Tyler Perry, president of the Student Government Association at Flagler Palm Coast High School, was looking for means to express student reactions to the massacre at Marjorie Stoneman Douglas High School, but in a way that would bring awareness to local students’ concerns: to make them feel safe, nurtured, accepted.
Perry wasn’t looking for political shock but to “inspire local change,” as the social media banner he started circulating put it: more school deputies, “spreading positivity,” battling rumors that lead to false alerts on campus, spreading a “see something, say something curriculum,” requiring active shooter training for all on campus, and developing a sense of school community that prevents any single student from feeling isolated to the point of turning into a Nikolas Cruz, the 19-year-old shooter at Parkland whose history was draped in red flags.
Perry met with School Board member Colleen Conklin to bounce off ideas and develop connections, met with Superintendent James Tager, met and spoke with others in the community, and within days the plan for Friday evening’s student-led march from Wadsworth Park to Veterans Park in Flagler Beach was born. It quickly picked up interest and attention—some of it nervous attention—on social media, with Matanzas High School joining in, along with support from faculty and administrators.
The nervousness was in part tied to the fact that the marchers would literally be descending from the bridge onto First Friday in Flagler Beach.
“Initially there was some worry in the community, ‘oh my god they’re going to hijack this event,” Perry said in an interview this morning. “I want to make it clear, we have no intention of hijacking the event.”
Rather, the students will be given 10 minutes around 7:10 p.m., during the live band’s intermission, to take the stage, read the names of the 17 victims of the Parkland massacre, and speak their minds, framed in large part by the themes Perry laid out.
“We believe that to make the most positive change we need to do it in a positive, peaceful manner, we don’t want to make any enemies in Flagler, we don’t want anyone to think we’re against them,” he said.
That put a lot of people at ease and convinced David Ayres, the general manager at Flagler Broadcasting, whose Cool 100.9 sponsors First Friday’s music at Veterans Park, to incorporate the marchers into the event. “The intention wasn’t to be disruptive, but to be heard,” is the message Ayres got, he said. “It’s a public park, it’s a public gathering, so they put some thought into it, they have a message they want to be heard, and they want to be heard before the end of the session in Tallahassee. So they’re hoping for media coverage which is good.”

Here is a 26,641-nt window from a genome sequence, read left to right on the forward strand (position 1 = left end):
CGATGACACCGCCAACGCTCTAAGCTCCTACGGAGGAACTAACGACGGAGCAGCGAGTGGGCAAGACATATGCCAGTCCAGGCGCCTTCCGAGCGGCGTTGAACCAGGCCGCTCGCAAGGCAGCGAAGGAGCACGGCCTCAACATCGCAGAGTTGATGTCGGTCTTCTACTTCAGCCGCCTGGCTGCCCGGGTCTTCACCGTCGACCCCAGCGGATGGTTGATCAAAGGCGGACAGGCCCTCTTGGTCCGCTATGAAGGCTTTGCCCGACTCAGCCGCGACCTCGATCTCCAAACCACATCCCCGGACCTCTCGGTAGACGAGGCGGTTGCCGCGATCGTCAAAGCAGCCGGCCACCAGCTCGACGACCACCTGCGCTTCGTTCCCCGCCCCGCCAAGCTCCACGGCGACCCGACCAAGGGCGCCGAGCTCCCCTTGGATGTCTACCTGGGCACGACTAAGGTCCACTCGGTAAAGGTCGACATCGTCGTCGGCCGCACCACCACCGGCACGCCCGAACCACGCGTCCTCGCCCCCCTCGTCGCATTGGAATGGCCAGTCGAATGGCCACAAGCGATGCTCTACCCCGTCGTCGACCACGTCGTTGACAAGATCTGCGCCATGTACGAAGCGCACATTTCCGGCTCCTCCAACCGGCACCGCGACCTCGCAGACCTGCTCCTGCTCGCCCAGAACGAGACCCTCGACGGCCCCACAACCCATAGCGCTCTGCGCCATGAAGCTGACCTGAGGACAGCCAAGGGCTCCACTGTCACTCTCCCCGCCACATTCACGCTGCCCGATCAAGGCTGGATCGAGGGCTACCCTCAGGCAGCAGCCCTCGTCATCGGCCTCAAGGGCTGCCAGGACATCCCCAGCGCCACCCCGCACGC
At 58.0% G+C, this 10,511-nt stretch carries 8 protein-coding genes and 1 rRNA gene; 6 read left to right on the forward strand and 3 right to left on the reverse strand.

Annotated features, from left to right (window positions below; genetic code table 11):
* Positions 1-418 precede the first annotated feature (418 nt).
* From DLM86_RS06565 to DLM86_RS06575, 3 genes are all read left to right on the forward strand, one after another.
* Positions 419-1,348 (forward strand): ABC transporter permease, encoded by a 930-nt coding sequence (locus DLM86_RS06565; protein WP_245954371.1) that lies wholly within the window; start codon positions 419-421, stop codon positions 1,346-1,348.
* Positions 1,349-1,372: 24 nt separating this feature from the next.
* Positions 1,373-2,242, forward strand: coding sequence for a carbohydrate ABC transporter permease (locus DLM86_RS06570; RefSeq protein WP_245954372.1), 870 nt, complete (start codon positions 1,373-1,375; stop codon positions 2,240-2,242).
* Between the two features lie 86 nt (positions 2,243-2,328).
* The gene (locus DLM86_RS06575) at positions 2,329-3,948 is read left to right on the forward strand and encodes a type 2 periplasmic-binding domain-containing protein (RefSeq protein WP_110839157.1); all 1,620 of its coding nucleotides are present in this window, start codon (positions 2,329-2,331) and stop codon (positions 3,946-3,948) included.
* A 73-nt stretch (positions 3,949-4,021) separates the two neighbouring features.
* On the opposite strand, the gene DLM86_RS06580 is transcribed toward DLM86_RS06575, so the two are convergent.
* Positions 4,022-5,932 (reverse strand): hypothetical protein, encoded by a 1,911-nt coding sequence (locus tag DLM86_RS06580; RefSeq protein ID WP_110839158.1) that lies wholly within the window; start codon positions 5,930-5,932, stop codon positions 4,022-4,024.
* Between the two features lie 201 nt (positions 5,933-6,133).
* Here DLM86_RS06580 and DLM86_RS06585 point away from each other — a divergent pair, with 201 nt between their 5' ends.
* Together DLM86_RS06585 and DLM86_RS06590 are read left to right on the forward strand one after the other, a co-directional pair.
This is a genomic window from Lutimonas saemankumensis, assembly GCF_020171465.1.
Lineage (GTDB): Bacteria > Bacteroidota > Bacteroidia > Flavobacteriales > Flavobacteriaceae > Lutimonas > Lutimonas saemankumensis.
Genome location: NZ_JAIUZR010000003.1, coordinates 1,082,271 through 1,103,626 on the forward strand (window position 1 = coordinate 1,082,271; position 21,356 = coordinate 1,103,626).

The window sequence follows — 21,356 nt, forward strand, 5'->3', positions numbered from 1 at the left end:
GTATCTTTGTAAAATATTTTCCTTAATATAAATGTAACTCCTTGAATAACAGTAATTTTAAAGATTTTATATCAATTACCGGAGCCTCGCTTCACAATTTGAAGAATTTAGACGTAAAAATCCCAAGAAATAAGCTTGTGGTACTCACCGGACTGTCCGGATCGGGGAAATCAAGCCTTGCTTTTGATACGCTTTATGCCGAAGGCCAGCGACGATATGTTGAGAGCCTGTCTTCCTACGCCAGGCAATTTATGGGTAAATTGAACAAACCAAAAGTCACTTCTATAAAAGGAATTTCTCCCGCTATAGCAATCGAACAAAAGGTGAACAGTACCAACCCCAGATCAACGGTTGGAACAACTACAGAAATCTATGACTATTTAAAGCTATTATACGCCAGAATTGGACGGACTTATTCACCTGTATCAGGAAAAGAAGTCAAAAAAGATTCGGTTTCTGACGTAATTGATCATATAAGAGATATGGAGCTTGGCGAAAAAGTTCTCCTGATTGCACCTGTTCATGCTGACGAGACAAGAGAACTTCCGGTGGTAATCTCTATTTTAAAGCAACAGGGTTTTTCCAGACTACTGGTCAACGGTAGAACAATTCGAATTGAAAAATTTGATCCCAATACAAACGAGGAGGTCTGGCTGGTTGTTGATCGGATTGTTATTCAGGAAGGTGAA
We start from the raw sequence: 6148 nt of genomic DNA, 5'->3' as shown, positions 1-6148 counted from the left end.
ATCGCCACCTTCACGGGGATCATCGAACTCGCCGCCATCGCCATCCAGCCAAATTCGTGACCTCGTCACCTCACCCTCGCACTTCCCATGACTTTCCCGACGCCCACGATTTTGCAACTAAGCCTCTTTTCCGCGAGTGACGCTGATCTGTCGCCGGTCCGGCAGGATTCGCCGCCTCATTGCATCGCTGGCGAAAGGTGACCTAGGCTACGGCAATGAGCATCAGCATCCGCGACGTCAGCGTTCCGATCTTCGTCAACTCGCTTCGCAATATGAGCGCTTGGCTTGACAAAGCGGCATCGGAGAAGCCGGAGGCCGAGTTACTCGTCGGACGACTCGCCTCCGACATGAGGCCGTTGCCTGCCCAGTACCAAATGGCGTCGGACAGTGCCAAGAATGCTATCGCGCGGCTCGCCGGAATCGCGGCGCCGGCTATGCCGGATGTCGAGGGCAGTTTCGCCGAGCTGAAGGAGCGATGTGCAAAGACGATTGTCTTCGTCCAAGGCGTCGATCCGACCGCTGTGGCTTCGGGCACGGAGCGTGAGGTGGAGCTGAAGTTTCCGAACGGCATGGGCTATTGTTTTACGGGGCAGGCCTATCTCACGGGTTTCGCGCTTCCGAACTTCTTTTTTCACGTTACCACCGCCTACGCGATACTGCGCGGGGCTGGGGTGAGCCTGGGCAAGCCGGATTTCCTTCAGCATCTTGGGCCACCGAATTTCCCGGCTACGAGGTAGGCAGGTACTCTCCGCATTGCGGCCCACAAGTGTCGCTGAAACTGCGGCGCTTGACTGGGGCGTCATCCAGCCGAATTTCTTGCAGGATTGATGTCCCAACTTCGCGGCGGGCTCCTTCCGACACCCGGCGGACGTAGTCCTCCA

They’ll be getting it, including through an appearance by Perry live on Ayres’s Free For All Friday show on WNZF Friday morning (Perry will step out of class to call into the show). “I don’t really see it as political, I see it as voicing opinion. There’s going to be a few hundred kids marching, I’m sure they have differing opinions themselves,” Ayres said. “Personally I’ll be curious to see what they want us all to walk away thinking from this.”
The Flagler Beach city administration and police got in on the plan, with Flagler Beach Police Chief Matthew Doughney preparing a plan to ensure that the students are safe along the streets and crossing them. What the students may say on their signs is not a concern.
“I will be joining the students, because I think this entire county should join them, I think every single person should stand with them.”
School officials see it as a non-school event. “That is a student-led initiative,” said Superintendent Jim Tager today, “and one thing that I would tell you is that I’ve been very, very impressed by the students from Douglas High School with their stance and the way they are able to articulate their ideas, their intelligence. Certainly young people have a lot to say that’s of value, and I’ve listened to our students, I think they’ve conducted themselves in a respectful way. It speaks well of them, of their families an upbringing, and our education system.”
Tager sees concrete possibilities coming out of the initiative, such as incorporating the “see something, say something” in Freshman Success classes. If he had a recommendation for the students, it was to “be respectful” of the memory of the Stoneman Douglas victims. Will he be at the march? “Haven’t really decided what I’ll be doing Friday night yet, couldn’t tell you either way on that one.”